Fatal Plane Crash in Fort Lauderdale, FL
FATAL AIRCRAFT CRASH - March 25th
At approximately 11:42 hours this date, Fort Lauderdale Executive Airport Tower telephoned Fort Lauderdale Fire-Rescue Station No. 53 located at Fort Lauderdale Executive Airport and reported a plane down somewhere in the vicinity, west of the airport and south of Commercial Boulevard.
Crash Truck No. 53 immediately headed to the area and informed fire-rescue dispatch (BCFR) of the reported plane down. The officer of Crash Truck No. 53 then requested a full alarm assignment respond to the area. Fort Lauderdale Engine Co. 88 stationed just north of the airport, was in territory and arrived at the crash site along with Crash Truck No. 53 at 11:46 hours.
Fort Lauderdale Fire-Rescue Crash Truck No. 53 located the plane in a canal in the 3700 block of Northwest 31 Avenue, City of Lauderdale Lakes.
The plane was approximately 300 yards west of Northwest 31 Avenue, upside down on the south side of the canal. The white with blue trim 1959 Grumman (G-21A) Goose Seaplane was engulfed in flames. The crew of Crash Truck No. 53 used bolt cutters to cut a lock and gain entry via a fenced gate. They proceeded through a field and over a dirt berm to reach the crash site. This unit was first to reach the burning plane. Upon arrival, they utilized a roof turret and applied 375 gpm of AFFF (foam) to the burning plane. A woman had been rescued prior to the arrival of Crash Truck No. 53. The pilot of the aircraft is reported to have perished after being trapped in the wreckage upside down and underwater. Heavy fire was involving the underside of the plane. The landing gear was reported to be in the down position.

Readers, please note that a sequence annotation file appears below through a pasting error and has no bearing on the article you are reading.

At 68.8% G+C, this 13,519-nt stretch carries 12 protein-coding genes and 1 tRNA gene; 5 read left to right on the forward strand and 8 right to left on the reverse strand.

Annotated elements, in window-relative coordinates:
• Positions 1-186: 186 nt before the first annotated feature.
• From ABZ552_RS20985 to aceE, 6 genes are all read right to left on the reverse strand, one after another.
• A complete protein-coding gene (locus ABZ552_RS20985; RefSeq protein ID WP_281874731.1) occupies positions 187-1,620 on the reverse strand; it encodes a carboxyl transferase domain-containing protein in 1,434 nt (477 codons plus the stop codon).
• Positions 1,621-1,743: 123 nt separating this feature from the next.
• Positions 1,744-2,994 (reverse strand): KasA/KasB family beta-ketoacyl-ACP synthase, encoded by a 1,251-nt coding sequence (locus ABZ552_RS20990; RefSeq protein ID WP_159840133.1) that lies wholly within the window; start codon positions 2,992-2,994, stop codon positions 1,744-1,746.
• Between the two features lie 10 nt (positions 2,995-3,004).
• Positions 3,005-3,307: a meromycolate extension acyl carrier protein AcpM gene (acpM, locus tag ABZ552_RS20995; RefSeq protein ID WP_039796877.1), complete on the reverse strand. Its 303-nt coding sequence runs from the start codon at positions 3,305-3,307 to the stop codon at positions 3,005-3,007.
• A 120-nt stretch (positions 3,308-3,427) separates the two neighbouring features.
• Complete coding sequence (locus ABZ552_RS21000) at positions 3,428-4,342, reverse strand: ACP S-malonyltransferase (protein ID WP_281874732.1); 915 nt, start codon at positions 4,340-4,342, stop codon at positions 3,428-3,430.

Once the fire had been knocked down by the turret of Crash Truck No. 53, a hose line was stretched to protect the scene. Firefighters from the Cities of Lauderdale lakes and Oakland Park assisted in the operation and with patient care of the rescued occupant. The rescued woman is reported to be a FAA Examiner. A significant fuel spill involving AvGas covered the canal and required continued foam applications from Crash Truck No.
> 53. The plane was reportedly headed back to Fort Lauderdale Executive Airport when it went down.
Crash Truck No. 53 is a 1993 Oshkosh T-1500 Aircraft Rescue Fire Fighting Vehicle (ARFF). It carries 1500 gallons of water, 200 gallons of AFFF foam, and special dry chemical extinguishing powders. This truck is specifically designed for off-the-road operations for which it performed as designed at this incident.
Report By: Stephen R. McInerny II,
Fort Lauderdale Fire-Rescue Department